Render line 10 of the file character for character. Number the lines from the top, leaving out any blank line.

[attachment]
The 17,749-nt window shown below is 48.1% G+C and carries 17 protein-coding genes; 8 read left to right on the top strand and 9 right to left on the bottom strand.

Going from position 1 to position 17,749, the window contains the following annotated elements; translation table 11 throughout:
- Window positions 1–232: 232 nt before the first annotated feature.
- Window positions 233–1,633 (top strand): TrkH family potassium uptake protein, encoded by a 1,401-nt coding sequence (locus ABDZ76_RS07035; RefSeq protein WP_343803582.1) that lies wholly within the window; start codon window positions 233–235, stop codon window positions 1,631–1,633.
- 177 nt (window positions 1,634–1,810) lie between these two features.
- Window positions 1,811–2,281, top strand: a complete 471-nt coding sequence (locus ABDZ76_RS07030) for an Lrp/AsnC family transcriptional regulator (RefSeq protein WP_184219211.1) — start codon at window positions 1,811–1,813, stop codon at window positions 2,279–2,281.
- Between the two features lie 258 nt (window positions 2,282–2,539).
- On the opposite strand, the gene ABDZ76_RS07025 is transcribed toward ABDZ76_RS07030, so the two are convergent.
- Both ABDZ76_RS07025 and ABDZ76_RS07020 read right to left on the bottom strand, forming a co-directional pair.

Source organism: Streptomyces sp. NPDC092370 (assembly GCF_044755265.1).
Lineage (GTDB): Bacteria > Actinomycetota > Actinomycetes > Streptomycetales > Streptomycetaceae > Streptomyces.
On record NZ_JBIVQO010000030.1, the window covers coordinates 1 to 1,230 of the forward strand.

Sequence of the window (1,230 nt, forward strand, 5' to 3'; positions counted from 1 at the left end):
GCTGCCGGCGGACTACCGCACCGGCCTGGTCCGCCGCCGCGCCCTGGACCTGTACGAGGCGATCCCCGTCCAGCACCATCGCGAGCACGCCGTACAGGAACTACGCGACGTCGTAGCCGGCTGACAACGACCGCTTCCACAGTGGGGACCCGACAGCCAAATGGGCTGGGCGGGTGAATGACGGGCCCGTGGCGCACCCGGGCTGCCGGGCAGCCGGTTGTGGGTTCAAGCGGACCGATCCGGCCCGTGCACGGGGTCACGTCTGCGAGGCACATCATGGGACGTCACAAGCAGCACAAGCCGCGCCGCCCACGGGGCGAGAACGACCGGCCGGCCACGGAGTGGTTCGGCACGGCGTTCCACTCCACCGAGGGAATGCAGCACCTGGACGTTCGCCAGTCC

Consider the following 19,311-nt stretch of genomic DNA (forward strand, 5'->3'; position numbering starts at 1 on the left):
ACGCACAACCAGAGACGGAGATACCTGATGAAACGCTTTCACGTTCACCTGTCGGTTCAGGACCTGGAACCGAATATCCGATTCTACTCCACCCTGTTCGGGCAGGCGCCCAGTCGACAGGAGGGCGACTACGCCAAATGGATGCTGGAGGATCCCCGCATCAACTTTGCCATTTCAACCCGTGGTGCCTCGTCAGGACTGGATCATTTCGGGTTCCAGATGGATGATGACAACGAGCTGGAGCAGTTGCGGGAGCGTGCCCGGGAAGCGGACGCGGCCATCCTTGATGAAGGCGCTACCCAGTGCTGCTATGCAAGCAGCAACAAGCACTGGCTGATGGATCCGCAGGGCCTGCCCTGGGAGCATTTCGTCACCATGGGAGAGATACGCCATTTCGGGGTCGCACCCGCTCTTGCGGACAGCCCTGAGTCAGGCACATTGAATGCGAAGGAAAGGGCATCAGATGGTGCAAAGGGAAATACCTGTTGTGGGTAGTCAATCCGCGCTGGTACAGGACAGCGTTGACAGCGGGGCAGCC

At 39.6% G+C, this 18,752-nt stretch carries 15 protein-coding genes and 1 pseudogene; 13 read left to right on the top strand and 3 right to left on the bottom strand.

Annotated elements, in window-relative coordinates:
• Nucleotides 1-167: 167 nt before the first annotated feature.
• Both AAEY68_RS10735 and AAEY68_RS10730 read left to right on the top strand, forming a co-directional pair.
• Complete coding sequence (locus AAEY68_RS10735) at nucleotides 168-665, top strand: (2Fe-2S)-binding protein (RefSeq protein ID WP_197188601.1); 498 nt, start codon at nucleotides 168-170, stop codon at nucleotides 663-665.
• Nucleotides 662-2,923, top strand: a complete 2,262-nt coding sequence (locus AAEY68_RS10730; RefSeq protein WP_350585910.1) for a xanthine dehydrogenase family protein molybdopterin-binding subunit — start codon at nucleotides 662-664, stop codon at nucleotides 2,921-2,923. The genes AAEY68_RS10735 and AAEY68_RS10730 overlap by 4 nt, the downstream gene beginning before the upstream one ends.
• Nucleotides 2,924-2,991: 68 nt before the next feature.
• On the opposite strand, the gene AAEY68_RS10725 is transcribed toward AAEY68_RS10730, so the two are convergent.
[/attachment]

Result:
Source organism: Streptomyces sp. NPDC092370 (assembly GCF_044755265.1).